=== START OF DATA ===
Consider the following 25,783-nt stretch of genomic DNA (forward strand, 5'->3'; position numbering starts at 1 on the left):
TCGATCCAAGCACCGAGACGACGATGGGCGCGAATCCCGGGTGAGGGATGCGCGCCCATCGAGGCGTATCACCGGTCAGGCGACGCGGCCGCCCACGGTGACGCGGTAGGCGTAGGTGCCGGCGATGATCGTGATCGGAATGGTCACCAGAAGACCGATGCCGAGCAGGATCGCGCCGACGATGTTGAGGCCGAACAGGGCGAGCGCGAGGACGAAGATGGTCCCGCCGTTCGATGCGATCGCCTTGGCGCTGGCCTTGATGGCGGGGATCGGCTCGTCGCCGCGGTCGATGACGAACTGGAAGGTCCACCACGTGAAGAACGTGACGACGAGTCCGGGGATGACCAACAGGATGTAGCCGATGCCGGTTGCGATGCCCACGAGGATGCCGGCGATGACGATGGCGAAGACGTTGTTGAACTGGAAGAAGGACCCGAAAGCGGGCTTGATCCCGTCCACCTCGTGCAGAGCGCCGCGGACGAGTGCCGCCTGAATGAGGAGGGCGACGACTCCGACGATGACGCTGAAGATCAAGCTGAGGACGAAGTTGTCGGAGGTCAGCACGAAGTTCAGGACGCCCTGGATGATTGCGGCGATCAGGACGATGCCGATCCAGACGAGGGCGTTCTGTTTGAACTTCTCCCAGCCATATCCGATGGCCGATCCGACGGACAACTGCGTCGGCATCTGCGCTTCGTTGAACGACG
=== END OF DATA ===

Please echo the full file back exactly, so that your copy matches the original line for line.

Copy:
Consider the following 25,783-nt stretch of genomic DNA (forward strand, 5'->3'; position numbering starts at 1 on the left):
TCGATCCAAGCACCGAGACGACGATGGGCGCGAATCCCGGGTGAGGGATGCGCGCCCATCGAGGCGTATCACCGGTCAGGCGACGCGGCCGCCCACGGTGACGCGGTAGGCGTAGGTGCCGGCGATGATCGTGATCGGAATGGTCACCAGAAGACCGATGCCGAGCAGGATCGCGCCGACGATGTTGAGGCCGAACAGGGCGAGCGCGAGGACGAAGATGGTCCCGCCGTTCGATGCGATCGCCTTGGCGCTGGCCTTGATGGCGGGGATCGGCTCGTCGCCGCGGTCGATGACGAACTGGAAGGTCCACCACGTGAAGAACGTGACGACGAGTCCGGGGATGACCAACAGGATGTAGCCGATGCCGGTTGCGATGCCCACGAGGATGCCGGCGATGACGATGGCGAAGACGTTGTTGAACTGGAAGAAGGACCCGAAAGCGGGCTTGATCCCGTCCACCTCGTGCAGAGCGCCGCGGACGAGTGCCGCCTGAATGAGGAGGGCGACGACTCCGACGATGACGCTGAAGATCAAGCTGAGGACGAAGTTGTCGGAGGTCAGCACGAAGTTCAGGACGCCCTGGATGATTGCGGCGATCAGGACGATGCCGATCCAGACGAGGGCGTTCTGTTTGAACTTCTCCCAGCCATATCCGATGGCCGATCCGACGGACAACTGCGTCGGCATCTGCGCTTCGTTGAACGACG